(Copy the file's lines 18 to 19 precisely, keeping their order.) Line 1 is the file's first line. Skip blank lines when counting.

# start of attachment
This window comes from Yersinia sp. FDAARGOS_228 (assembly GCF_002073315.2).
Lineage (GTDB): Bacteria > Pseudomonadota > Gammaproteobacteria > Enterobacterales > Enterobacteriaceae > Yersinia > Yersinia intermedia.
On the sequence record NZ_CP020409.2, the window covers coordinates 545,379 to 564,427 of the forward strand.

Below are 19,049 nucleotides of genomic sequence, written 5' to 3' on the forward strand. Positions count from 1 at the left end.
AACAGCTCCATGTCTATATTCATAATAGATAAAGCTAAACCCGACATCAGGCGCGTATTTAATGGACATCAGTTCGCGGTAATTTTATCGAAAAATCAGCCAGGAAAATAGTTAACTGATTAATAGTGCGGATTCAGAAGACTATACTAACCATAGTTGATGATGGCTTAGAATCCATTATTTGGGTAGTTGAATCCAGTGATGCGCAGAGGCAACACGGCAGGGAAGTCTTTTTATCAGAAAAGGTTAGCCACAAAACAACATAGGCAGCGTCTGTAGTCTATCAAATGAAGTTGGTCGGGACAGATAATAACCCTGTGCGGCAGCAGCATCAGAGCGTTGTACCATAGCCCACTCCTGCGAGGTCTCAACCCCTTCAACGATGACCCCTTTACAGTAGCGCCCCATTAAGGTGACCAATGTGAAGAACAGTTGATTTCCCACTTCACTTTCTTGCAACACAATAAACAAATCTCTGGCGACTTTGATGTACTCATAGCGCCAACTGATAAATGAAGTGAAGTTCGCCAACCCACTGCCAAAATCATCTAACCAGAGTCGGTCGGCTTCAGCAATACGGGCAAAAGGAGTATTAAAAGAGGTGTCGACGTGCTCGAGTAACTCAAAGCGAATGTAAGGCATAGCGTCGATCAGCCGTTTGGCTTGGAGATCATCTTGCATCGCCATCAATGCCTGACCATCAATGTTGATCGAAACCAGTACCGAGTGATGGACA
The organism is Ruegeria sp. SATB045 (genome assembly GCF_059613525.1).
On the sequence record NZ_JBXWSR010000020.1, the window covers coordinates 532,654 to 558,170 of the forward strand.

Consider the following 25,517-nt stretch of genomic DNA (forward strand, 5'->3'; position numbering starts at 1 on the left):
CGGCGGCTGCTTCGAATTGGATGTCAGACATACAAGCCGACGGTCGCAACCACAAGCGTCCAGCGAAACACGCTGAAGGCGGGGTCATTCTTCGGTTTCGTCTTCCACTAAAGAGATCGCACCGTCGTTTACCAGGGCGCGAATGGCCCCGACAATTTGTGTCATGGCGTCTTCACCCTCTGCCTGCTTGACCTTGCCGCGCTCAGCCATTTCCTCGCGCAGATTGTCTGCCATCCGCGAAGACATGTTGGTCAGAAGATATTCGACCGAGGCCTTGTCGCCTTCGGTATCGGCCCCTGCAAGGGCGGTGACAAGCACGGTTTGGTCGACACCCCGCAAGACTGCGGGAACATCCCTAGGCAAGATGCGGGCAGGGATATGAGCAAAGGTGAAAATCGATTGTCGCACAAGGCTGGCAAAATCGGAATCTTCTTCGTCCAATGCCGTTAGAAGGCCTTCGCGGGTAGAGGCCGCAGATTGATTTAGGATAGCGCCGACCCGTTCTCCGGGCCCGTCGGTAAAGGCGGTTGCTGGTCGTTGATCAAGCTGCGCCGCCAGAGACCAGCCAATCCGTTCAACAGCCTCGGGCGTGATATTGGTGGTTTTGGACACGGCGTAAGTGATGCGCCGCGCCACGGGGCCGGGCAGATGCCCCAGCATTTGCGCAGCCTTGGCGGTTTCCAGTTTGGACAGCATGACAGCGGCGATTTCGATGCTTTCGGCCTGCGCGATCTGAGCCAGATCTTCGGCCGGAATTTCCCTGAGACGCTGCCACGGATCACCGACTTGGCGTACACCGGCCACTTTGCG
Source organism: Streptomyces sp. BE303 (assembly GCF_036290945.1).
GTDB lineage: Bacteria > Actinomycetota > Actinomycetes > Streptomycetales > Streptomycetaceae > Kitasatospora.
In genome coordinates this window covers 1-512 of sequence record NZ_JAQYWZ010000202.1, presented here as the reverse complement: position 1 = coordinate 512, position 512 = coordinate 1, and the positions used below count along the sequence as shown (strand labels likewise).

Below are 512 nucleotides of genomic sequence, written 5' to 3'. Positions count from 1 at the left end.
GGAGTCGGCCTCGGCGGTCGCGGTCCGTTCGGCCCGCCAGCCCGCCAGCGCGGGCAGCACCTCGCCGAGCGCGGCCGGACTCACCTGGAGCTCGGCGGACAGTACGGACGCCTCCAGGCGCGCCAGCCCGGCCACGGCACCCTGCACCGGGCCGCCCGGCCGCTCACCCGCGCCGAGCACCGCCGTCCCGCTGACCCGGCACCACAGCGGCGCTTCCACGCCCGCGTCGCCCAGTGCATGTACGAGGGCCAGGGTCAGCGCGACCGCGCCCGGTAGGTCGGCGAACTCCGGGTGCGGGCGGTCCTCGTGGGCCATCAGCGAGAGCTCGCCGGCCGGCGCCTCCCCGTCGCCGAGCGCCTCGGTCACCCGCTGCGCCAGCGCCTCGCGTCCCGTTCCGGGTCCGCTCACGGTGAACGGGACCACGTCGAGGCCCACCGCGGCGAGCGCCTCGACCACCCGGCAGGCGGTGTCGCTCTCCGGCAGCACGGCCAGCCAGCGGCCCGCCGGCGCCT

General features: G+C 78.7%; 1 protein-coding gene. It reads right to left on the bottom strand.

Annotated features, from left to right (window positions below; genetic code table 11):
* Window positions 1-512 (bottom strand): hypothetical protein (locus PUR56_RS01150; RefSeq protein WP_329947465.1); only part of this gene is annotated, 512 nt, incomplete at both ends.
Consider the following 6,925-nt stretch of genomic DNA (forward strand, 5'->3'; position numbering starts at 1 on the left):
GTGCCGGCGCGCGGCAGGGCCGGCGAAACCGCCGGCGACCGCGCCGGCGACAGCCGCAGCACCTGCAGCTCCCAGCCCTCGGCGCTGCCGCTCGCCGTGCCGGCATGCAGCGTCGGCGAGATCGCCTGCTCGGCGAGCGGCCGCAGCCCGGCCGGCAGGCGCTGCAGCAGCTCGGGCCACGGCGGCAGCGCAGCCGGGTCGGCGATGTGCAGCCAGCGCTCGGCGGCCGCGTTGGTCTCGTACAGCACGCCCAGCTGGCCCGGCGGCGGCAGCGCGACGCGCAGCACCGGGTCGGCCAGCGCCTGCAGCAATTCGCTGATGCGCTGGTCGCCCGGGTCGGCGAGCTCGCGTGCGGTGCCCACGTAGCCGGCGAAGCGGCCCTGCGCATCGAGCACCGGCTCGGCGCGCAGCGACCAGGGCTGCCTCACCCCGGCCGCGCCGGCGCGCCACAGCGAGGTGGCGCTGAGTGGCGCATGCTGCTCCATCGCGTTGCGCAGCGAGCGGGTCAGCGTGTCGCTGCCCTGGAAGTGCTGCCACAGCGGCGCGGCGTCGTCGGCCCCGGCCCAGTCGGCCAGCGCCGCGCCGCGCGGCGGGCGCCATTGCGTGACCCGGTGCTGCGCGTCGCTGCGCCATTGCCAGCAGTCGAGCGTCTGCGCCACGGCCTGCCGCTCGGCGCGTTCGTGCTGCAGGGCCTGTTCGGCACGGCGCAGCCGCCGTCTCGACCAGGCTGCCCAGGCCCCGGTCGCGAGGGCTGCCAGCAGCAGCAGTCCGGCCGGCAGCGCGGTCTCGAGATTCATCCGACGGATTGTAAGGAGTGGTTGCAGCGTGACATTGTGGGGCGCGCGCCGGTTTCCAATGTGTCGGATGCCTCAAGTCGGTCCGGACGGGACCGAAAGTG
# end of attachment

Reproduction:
Consider the following 6,925-nt stretch of genomic DNA (forward strand, 5'->3'; position numbering starts at 1 on the left):
GTGCCGGCGCGCGGCAGGGCCGGCGAAACCGCCGGCGACCGCGCCGGCGACAGCCGCAGCACCTGCAGCTCCCAGCCCTCGGCGCTGCCGCTCGCCGTGCCGGCATGCAGCGTCGGCGAGATCGCCTGCTCGGCGAGCGGCCGCAGCCCGGCCGGCAGGCGCTGCAGCAGCTCGGGCCACGGCGGCAGCGCAGCCGGGTCGGCGATGTGCAGCCAGCGCTCGGCGGCCGCGTTGGTCTCGTACAGCACGCCCAGCTGGCCCGGCGGCGGCAGCGCGACGCGCAGCACCGGGTCGGCCAGCGCCTGCAGCAATTCGCTGATGCGCTGGTCGCCCGGGTCGGCGAGCTCGCGTGCGGTGCCCACGTAGCCGGCGAAGCGGCCCTGCGCATCGAGCACCGGCTCGGCGCGCAGCGACCAGGGCTGCCTCACCCCGGCCGCGCCGGCGCGCCACAGCGAGGTGGCGCTGAGTGGCGCATGCTGCTCCATCGCGTTGCGCAGCGAGCGGGTCAGCGTGTCGCTGCCCTGGAAGTGCTGCCACAGCGGCGCGGCGTCGTCGGCCCCGGCCCAGTCGGCCAGCGCCGCGCCGCGCGGCGGGCGCCATTGCGTGACCCGGTGCTGCGCGTCGCTGCGCCATTGCCAGCAGTCGAGCGTCTGCGCCACGGCCTGCCGCTCGGCGCGTTCGTGCTGCAGGGCCTGTTCGGCACGGCGCAGCCGCCGTCTCGACCAGGCTGCCCAGGCCCCGGTCGCGAGGGCTGCCAGCAGCAGCAGTCCGGCCGGCAGCGCGGTCTCGAGATTCATCCGACGGATTGTAAGGAGTGGTTGCAGCGTGACATTGTGGGGCGCGCGCCGGTTTCCAATGTGTCGGATGCCTCAAGTCGGTCCGGACGGGACCGAAAGTG